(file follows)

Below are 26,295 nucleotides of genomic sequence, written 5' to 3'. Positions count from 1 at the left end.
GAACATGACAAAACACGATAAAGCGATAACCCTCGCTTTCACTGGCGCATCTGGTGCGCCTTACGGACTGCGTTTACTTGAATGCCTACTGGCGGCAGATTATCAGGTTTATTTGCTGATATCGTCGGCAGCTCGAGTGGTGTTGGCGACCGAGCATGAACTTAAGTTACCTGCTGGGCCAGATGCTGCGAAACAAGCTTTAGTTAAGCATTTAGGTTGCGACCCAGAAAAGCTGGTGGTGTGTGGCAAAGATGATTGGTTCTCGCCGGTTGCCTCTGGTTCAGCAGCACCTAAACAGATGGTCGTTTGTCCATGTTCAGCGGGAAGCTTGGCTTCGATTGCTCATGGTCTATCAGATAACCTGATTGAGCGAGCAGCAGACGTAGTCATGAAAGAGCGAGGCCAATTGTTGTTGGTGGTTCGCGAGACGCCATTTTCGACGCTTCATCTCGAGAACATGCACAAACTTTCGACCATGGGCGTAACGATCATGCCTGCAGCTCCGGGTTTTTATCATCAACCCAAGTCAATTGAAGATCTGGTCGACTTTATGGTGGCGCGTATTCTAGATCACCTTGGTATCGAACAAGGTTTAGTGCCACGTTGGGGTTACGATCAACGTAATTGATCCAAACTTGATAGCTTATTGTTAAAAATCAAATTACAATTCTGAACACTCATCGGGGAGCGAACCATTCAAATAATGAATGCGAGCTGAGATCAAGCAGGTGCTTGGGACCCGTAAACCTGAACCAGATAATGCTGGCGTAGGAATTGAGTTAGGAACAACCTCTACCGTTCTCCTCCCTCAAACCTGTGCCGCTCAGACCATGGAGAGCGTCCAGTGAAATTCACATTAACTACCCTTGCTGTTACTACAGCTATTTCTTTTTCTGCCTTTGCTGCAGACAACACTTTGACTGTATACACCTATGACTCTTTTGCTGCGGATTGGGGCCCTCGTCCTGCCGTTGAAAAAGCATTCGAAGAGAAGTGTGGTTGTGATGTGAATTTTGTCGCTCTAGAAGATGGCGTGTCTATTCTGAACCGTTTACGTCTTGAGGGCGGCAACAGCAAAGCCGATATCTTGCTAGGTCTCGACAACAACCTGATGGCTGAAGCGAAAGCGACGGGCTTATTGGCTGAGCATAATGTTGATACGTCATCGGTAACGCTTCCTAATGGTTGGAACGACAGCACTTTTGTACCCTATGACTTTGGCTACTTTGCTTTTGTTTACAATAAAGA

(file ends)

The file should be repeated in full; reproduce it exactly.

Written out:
Below are 26,295 nucleotides of genomic sequence, written 5' to 3'. Positions count from 1 at the left end.
GAACATGACAAAACACGATAAAGCGATAACCCTCGCTTTCACTGGCGCATCTGGTGCGCCTTACGGACTGCGTTTACTTGAATGCCTACTGGCGGCAGATTATCAGGTTTATTTGCTGATATCGTCGGCAGCTCGAGTGGTGTTGGCGACCGAGCATGAACTTAAGTTACCTGCTGGGCCAGATGCTGCGAAACAAGCTTTAGTTAAGCATTTAGGTTGCGACCCAGAAAAGCTGGTGGTGTGTGGCAAAGATGATTGGTTCTCGCCGGTTGCCTCTGGTTCAGCAGCACCTAAACAGATGGTCGTTTGTCCATGTTCAGCGGGAAGCTTGGCTTCGATTGCTCATGGTCTATCAGATAACCTGATTGAGCGAGCAGCAGACGTAGTCATGAAAGAGCGAGGCCAATTGTTGTTGGTGGTTCGCGAGACGCCATTTTCGACGCTTCATCTCGAGAACATGCACAAACTTTCGACCATGGGCGTAACGATCATGCCTGCAGCTCCGGGTTTTTATCATCAACCCAAGTCAATTGAAGATCTGGTCGACTTTATGGTGGCGCGTATTCTAGATCACCTTGGTATCGAACAAGGTTTAGTGCCACGTTGGGGTTACGATCAACGTAATTGATCCAAACTTGATAGCTTATTGTTAAAAATCAAATTACAATTCTGAACACTCATCGGGGAGCGAACCATTCAAATAATGAATGCGAGCTGAGATCAAGCAGGTGCTTGGGACCCGTAAACCTGAACCAGATAATGCTGGCGTAGGAATTGAGTTAGGAACAACCTCTACCGTTCTCCTCCCTCAAACCTGTGCCGCTCAGACCATGGAGAGCGTCCAGTGAAATTCACATTAACTACCCTTGCTGTTACTACAGCTATTTCTTTTTCTGCCTTTGCTGCAGACAACACTTTGACTGTATACACCTATGACTCTTTTGCTGCGGATTGGGGCCCTCGTCCTGCCGTTGAAAAAGCATTCGAAGAGAAGTGTGGTTGTGATGTGAATTTTGTCGCTCTAGAAGATGGCGTGTCTATTCTGAACCGTTTACGTCTTGAGGGCGGCAACAGCAAAGCCGATATCTTGCTAGGTCTCGACAACAACCTGATGGCTGAAGCGAAAGCGACGGGCTTATTGGCTGAGCATAATGTTGATACGTCATCGGTAACGCTTCCTAATGGTTGGAACGACAGCACTTTTGTACCCTATGACTTTGGCTACTTTGCTTTTGTTTACAATAAAGA